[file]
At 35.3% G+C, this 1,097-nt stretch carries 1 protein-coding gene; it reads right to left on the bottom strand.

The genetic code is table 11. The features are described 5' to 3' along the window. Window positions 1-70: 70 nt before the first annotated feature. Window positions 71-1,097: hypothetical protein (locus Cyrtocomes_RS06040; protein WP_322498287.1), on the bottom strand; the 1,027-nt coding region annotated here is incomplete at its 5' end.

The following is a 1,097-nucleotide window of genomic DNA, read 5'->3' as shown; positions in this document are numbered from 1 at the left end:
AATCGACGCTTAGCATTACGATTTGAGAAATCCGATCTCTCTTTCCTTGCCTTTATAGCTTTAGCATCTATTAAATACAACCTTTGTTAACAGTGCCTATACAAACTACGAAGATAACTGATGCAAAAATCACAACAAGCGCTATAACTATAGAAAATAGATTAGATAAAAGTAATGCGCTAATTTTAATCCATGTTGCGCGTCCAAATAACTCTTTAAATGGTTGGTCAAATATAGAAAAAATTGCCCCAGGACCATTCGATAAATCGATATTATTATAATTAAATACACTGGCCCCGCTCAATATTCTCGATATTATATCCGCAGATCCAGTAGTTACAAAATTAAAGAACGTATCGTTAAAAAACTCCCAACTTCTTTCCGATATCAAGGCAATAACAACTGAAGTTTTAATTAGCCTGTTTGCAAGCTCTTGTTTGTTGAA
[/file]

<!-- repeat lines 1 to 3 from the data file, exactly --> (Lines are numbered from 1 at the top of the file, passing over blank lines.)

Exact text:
At 35.3% G+C, this 1,097-nt stretch carries 1 protein-coding gene; it reads right to left on the bottom strand.

The genetic code is table 11. The features are described 5' to 3' along the window. Window positions 1-70: 70 nt before the first annotated feature. Window positions 71-1,097: hypothetical protein (locus Cyrtocomes_RS06040; protein WP_322498287.1), on the bottom strand; the 1,027-nt coding region annotated here is incomplete at its 5' end.

The following is a 1,097-nucleotide window of genomic DNA, read 5'->3' as shown; positions in this document are numbered from 1 at the left end: